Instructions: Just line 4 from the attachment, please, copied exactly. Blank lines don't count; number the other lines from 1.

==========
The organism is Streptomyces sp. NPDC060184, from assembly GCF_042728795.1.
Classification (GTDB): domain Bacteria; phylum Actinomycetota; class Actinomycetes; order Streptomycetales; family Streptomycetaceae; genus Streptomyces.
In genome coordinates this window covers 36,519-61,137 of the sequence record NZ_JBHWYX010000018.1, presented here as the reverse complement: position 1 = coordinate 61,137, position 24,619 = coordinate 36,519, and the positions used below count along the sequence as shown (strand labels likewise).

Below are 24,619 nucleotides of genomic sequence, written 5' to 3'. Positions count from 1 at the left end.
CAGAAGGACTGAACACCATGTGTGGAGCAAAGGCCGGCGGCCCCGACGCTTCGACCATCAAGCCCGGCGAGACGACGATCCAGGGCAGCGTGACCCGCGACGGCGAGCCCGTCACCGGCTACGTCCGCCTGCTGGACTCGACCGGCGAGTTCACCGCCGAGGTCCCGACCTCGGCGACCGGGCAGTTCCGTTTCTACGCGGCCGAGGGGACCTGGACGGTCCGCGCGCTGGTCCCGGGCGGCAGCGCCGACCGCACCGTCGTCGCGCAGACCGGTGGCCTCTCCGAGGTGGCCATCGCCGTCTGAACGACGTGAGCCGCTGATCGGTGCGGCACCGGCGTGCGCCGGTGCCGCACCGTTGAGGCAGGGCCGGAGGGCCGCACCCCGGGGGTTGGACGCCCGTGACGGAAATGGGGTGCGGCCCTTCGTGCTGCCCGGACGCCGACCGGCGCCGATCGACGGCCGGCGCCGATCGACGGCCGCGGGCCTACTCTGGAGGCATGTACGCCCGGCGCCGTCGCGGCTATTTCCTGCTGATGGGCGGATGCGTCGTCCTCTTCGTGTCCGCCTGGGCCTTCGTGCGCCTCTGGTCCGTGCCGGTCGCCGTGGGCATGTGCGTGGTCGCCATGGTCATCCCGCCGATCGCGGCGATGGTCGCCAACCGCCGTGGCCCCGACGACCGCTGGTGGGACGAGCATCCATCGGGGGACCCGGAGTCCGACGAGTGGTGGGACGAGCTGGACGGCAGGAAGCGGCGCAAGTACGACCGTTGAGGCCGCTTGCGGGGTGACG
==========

Below are 24,619 nucleotides of genomic sequence, written 5' to 3'. Positions count from 1 at the left end.